I then covered them the acrylic in blue tape to avoid any scratches while sanding. There were quite a few hours of sanding. Smoothing the rough plywood edges down to a smooth finish, although it could be smoother, I was happy with the result. Our garage is still covered in a small layer of sawdust.
I planned to use a Sony A7rii with the image and UI displayed on an iPad. Unfortunately, it isn't possible (not easily anyway) to display the camera input on an iPad within an app.
In the end, I used a Mac Mini with a capture card to get the Sony A7rii output in to the Mac Mini. I then needed to get the Mac Mini displayed on the iPad and make sure touches would register as clicks. To do that, I used Luna Display, setting it up so it was the primary display for the Mac Mini. I disabled the Mac Mini's authentication requirement so it'd go into macOS and start the Luna Display app.
I also included a small bluetooth keyboard in the enclosure, just in case we needed to adjust anything while at the wedding. Fortunately, it wasn't needed once it was all set up.
Here's a rundown of the tech...
- M1 Mac Mini
- iPad Pro
- Luna Display
- Sony A7rii
- Elgato HD60 S+
- Two Noctua 120mm Fans
- DNP QW410 Dye Sublimation Printer
- Viltrox Super Slim Light Panel
- iPazzPort Mini Bluetooth Keyboard with Touchpad.
- USB HUB
- Extension Cable
- Sony A7 Series Power Supply
For the app, I ended up using SwiftUI and upgraded the Mac Mini to macOS Ventura (beta) so I could make use of the new ImageRenderer to generate the photo strips. Totally unnecessary and a little risky but it worked.
The app showed a button in its idle state, which would then kick off a sequence to take two photos each with there own countdown and a short gap in between for a quick pose change.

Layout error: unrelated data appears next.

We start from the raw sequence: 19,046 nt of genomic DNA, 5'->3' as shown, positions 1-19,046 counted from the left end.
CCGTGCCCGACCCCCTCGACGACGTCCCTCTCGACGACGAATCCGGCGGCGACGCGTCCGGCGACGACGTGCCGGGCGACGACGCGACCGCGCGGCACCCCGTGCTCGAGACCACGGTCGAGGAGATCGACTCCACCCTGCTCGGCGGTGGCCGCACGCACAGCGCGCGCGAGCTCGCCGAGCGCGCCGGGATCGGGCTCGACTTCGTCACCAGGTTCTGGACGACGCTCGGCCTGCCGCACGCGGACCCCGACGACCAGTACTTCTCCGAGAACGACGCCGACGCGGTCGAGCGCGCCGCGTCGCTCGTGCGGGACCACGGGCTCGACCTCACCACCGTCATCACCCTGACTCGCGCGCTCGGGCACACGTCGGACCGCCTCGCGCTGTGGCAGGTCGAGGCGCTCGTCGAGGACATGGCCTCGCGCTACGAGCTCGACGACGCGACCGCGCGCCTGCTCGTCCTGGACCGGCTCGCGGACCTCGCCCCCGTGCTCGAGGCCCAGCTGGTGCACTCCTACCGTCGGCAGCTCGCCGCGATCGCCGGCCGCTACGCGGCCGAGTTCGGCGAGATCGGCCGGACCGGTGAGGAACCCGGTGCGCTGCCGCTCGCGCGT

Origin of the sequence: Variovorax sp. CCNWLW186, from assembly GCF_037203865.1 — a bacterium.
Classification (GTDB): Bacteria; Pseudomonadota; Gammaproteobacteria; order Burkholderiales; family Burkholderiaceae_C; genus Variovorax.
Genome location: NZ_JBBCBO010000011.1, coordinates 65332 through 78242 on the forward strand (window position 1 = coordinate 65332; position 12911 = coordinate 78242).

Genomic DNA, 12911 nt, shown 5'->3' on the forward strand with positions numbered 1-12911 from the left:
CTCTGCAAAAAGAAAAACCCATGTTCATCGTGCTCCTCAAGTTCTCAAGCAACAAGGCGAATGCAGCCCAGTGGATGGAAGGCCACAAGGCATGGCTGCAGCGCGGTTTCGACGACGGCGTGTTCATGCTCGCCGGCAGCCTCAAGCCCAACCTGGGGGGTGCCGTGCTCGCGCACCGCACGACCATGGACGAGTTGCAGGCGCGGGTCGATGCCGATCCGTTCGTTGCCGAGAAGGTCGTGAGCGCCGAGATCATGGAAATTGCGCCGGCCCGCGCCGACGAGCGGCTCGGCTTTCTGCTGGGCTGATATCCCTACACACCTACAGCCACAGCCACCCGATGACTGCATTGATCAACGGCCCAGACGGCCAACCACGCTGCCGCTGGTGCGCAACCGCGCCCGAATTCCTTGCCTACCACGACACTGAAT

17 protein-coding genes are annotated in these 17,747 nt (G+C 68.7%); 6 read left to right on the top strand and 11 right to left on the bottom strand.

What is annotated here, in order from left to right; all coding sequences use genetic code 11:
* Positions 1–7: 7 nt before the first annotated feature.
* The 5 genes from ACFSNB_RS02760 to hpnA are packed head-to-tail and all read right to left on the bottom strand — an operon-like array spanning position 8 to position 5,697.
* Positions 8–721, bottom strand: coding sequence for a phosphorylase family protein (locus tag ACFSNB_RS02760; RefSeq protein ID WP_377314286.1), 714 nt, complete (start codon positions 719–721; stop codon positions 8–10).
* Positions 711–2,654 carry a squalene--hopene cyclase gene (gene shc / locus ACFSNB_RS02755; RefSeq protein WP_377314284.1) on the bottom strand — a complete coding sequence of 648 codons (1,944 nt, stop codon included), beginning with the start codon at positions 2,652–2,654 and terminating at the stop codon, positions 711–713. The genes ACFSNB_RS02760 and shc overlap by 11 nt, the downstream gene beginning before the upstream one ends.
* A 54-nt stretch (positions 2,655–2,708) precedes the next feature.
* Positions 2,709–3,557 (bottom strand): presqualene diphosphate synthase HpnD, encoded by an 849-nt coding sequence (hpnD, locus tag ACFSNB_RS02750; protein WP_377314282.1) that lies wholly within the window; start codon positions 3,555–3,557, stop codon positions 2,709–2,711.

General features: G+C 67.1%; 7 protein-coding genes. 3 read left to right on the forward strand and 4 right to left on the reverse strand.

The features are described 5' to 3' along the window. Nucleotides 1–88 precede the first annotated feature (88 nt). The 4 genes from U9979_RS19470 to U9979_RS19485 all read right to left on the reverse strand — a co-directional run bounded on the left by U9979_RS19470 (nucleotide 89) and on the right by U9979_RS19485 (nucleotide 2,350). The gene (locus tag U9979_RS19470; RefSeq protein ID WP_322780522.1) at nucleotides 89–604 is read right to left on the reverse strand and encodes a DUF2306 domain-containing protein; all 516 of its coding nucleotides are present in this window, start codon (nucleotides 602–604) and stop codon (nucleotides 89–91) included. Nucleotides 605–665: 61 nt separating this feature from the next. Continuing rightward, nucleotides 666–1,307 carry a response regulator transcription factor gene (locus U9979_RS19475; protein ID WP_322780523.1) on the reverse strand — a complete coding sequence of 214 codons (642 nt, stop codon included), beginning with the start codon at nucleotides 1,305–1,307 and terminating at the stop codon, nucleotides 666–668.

The app would take a snapshot of the camera output when it hit zero and use that in the photo strips. Meanwhile behind the scenes a command line script would get triggered to get the camera to take an actual photo which were downloaded to the Mac Mini and stored.
After each session, I'd have a file for the generated photo strip, the two photos in RAW format, and 3 printed photo strips.
Putting it together
Putting everything together was relatively straight forward. In the end I purchased a screen protector for the iPad and up-cycled the easy fit tray as a way of mounting the iPad inside the box.
The camera was mounted to a small bendable tripod in order for it to use as little space as possible and sit low enough for the lens to poke through the front.
Once everything was in place and working smoothly, it was transported to the venue on the day of the wedding. It was a little risky but meant there was less for us to do.
I used my 3 Legged Things Tripod and mounted the quick release plate to the bottom. It wasn't the sturdiest thing in the world but it did the trick. We then covered the Tripod just to make it look a little more polished.
We paired the photo booth with a pair of C-stands and a backdrop from Amazon. A table was laid out with a bunch of props and the printer.
It was a hit, especially with the younger guests. I definitely saw a few guests with a stack of photo strips. Hopefully it can make its way to a Buffer retreat in some form. Might need some additional luggage allowance though.
With everyone receiving three prints, a few ended up in our wedding mailbox alongside cards, advice & wishes. The postbox was another project I was tasked with. Me being British, we decided to style it off a British Post Box. It was built using a concrete form, foam, and a few 3D-printed parts and I think it came out pretty well.
Thanks to our wedding photographer, Danieka Erasmus for a few of the photos used in this post.